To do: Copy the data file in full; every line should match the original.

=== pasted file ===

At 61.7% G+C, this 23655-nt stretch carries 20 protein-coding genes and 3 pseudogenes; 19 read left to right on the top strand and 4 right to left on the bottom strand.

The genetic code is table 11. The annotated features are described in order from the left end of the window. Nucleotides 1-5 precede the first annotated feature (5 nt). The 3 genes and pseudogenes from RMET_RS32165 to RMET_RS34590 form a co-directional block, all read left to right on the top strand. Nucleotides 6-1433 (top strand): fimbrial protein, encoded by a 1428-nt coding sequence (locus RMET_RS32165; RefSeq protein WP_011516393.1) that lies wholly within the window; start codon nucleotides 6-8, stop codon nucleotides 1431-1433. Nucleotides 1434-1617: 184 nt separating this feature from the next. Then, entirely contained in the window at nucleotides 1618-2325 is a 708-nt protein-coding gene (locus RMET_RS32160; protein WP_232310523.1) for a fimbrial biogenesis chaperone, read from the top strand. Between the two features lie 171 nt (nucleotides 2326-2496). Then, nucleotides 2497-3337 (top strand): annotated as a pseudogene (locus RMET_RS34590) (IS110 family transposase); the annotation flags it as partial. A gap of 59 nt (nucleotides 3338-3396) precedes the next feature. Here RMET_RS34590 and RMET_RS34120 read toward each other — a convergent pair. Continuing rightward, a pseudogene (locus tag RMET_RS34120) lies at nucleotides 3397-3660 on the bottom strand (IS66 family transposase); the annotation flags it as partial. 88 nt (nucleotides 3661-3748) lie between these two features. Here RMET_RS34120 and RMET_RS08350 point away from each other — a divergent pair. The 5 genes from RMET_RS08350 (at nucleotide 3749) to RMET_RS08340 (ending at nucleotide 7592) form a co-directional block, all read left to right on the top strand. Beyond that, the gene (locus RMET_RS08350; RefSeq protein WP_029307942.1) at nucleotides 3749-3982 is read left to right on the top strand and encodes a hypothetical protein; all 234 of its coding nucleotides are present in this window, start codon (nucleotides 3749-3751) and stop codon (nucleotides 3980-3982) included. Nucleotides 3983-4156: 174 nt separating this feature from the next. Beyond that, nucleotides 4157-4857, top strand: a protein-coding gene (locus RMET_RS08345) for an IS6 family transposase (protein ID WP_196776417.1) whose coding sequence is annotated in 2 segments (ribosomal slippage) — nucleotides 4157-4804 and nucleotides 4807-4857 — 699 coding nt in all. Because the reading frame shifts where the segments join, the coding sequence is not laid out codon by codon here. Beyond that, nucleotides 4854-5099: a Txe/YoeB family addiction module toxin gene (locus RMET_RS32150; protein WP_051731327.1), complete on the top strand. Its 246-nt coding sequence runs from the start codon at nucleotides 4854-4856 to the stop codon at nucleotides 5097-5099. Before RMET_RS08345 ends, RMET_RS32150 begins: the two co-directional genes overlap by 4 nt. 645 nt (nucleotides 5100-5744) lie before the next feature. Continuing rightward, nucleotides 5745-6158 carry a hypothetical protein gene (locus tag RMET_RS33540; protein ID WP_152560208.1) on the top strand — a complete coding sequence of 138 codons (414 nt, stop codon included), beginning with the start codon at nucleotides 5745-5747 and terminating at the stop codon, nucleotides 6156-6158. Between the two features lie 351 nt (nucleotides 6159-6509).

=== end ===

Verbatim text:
At 61.7% G+C, this 23655-nt stretch carries 20 protein-coding genes and 3 pseudogenes; 19 read left to right on the top strand and 4 right to left on the bottom strand.

The genetic code is table 11. The annotated features are described in order from the left end of the window. Nucleotides 1-5 precede the first annotated feature (5 nt). The 3 genes and pseudogenes from RMET_RS32165 to RMET_RS34590 form a co-directional block, all read left to right on the top strand. Nucleotides 6-1433 (top strand): fimbrial protein, encoded by a 1428-nt coding sequence (locus RMET_RS32165; RefSeq protein WP_011516393.1) that lies wholly within the window; start codon nucleotides 6-8, stop codon nucleotides 1431-1433. Nucleotides 1434-1617: 184 nt separating this feature from the next. Then, entirely contained in the window at nucleotides 1618-2325 is a 708-nt protein-coding gene (locus RMET_RS32160; protein WP_232310523.1) for a fimbrial biogenesis chaperone, read from the top strand. Between the two features lie 171 nt (nucleotides 2326-2496). Then, nucleotides 2497-3337 (top strand): annotated as a pseudogene (locus RMET_RS34590) (IS110 family transposase); the annotation flags it as partial. A gap of 59 nt (nucleotides 3338-3396) precedes the next feature. Here RMET_RS34590 and RMET_RS34120 read toward each other — a convergent pair. Continuing rightward, a pseudogene (locus tag RMET_RS34120) lies at nucleotides 3397-3660 on the bottom strand (IS66 family transposase); the annotation flags it as partial. 88 nt (nucleotides 3661-3748) lie between these two features. Here RMET_RS34120 and RMET_RS08350 point away from each other — a divergent pair. The 5 genes from RMET_RS08350 (at nucleotide 3749) to RMET_RS08340 (ending at nucleotide 7592) form a co-directional block, all read left to right on the top strand. Beyond that, the gene (locus RMET_RS08350; RefSeq protein WP_029307942.1) at nucleotides 3749-3982 is read left to right on the top strand and encodes a hypothetical protein; all 234 of its coding nucleotides are present in this window, start codon (nucleotides 3749-3751) and stop codon (nucleotides 3980-3982) included. Nucleotides 3983-4156: 174 nt separating this feature from the next. Beyond that, nucleotides 4157-4857, top strand: a protein-coding gene (locus RMET_RS08345) for an IS6 family transposase (protein ID WP_196776417.1) whose coding sequence is annotated in 2 segments (ribosomal slippage) — nucleotides 4157-4804 and nucleotides 4807-4857 — 699 coding nt in all. Because the reading frame shifts where the segments join, the coding sequence is not laid out codon by codon here. Beyond that, nucleotides 4854-5099: a Txe/YoeB family addiction module toxin gene (locus RMET_RS32150; protein WP_051731327.1), complete on the top strand. Its 246-nt coding sequence runs from the start codon at nucleotides 4854-4856 to the stop codon at nucleotides 5097-5099. Before RMET_RS08345 ends, RMET_RS32150 begins: the two co-directional genes overlap by 4 nt. 645 nt (nucleotides 5100-5744) lie before the next feature. Continuing rightward, nucleotides 5745-6158 carry a hypothetical protein gene (locus tag RMET_RS33540; protein ID WP_152560208.1) on the top strand — a complete coding sequence of 138 codons (414 nt, stop codon included), beginning with the start codon at nucleotides 5745-5747 and terminating at the stop codon, nucleotides 6156-6158. Between the two features lie 351 nt (nucleotides 6159-6509).